In Canada, the prevalence of melanoma, a deadly type of skin cancer, is rising. According to recent research performed by McGill University, those who live in southern and coastal locations are more at risk.
“Cutaneous melanoma causes more deaths than any other skin cancer, accounting for 1.9% of all cancer deaths in men and 1.2% in women in Canada. Globally, there were 290,000 new cases of this form of skin cancer in 2018,” says Dr. Ivan Litvinov, an Assistant Professor in the Department of Medicine at McGill University.
Even after accounting for other characteristics like age, the Maritime provinces of Prince Edward Island and Nova Scotia in Canada had the highest incidence rate of melanoma in the nation. Although rates in New Brunswick, Ontario, and British Columbia were similarly high, they were comparable to the national average of 20.75 instances per 100,000 persons per year, while rates in the prairie provinces and Newfoundland and Labrador were lower than the national average.
“Melanoma incidence is not uniform across Canada and there are some pockets of the country that are affected much more than the others,” says Dr. Litvinov.
Incidences of melanoma were greater in men than in women, at around 54% vs 46%, according to study findings published in the journal Frontiers in Medicine, with the exception of melanomas that often occur on fingers (acral lentiginous melanoma).
“This is possibly due to higher exposure to ultraviolet radiation in nail salons,” says Dr. Litvinov.
Skin cancer was more prevalent in the head and neck region and on the trunk in males. The legs and arms were more often affected in women. Melanoma incidence rates were also greater in those over 60.
“Skin cancer risks increase as you age, likely due to accumulated exposure to ultraviolet radiation from sunlight or other artificial sources. But skin cancers may also be found in younger people. Factors like genetics, personal history, and where you live, all play into the risk of exposure. Sometimes melanoma can happen in a sixty-year-old due to sunburns that they had in their teens, twenties, and thirties,” says Dr. Litvinov.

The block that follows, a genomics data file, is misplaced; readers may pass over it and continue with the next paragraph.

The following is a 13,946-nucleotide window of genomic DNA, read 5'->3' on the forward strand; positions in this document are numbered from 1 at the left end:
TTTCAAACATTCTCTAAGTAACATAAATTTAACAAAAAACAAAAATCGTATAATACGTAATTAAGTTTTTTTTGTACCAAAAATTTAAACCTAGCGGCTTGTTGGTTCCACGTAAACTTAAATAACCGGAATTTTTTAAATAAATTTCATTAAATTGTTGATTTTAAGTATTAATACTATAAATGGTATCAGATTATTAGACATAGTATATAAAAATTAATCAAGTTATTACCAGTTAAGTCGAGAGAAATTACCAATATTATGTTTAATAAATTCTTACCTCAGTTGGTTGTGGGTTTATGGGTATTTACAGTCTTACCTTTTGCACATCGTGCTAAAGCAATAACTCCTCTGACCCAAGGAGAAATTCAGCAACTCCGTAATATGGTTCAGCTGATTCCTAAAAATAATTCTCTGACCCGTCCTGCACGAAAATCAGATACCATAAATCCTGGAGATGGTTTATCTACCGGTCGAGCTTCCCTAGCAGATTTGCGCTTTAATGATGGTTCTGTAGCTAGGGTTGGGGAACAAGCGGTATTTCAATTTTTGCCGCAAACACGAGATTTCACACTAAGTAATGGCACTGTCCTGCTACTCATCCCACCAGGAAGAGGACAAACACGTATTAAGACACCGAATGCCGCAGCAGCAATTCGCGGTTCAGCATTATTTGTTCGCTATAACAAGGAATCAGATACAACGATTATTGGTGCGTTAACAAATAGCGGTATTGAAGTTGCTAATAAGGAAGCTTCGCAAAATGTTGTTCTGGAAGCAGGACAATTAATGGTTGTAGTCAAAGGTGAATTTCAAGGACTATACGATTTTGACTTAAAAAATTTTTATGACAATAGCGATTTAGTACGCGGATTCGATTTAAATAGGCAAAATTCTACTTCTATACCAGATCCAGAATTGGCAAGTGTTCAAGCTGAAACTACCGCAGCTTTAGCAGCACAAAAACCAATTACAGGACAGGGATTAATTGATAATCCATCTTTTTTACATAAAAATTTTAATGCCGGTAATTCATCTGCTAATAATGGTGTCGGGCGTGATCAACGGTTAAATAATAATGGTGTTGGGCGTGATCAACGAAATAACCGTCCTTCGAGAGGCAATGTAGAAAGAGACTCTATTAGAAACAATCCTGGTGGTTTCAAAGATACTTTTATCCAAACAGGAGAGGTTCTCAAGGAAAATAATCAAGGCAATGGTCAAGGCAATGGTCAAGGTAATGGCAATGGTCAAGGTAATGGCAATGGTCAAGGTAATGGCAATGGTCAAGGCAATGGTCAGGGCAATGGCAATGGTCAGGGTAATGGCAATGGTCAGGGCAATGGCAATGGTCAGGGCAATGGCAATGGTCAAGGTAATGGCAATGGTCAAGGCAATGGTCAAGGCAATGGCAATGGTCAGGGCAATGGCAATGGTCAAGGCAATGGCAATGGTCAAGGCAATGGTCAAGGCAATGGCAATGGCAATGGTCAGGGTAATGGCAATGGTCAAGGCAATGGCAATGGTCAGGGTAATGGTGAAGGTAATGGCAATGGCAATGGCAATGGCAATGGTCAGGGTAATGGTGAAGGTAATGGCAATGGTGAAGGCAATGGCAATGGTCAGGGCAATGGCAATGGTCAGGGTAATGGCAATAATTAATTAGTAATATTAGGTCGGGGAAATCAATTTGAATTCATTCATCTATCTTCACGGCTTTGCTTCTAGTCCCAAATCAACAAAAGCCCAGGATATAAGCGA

The researchers note that although melanoma rates are increasing, mortality rates are decreasing for the first time since 2013. This is likely due to new, targeted immunotherapy treatments, they say. Still, the international picture remains more uncertain.
“Globally there was a 44% increase in melanoma rates over the years, with a corresponding surge in mortality rates of 32%. Rates of melanoma are likely to increase with climate change and the thinning of the Earth’s ozone layer,” says Dr. Litvinov.
According to the researchers, public education campaigns that target people living in high-risk geographic areas are essential in preventing melanoma. These campaigns should also target men and women differently.
“We need to encourage women to protect their legs and arms from the sun, while for men sun exposure on the torso, head, and neck is the main problem,” says Dr. Litvinov.
Reference: “Population-Based Study Detailing Cutaneous Melanoma Incidence and Mortality Trends in Canada” by Santina Conte, Feras Ghazawi, Michelle Le, Hacene Nedjar, Akram Alakel, François Lagacé, Ilya Mukovozov, Janelle Cyr, Ahmed Mourad, Wilson Miller Jr., Joël Claveau, Thomas Salopek, Elena Netchiporouk, Robert Gniadecki, Denis Sasseville, Elham Rahme and Ivan Litvinov, 3 March 2022, Frontiers in Medicine.
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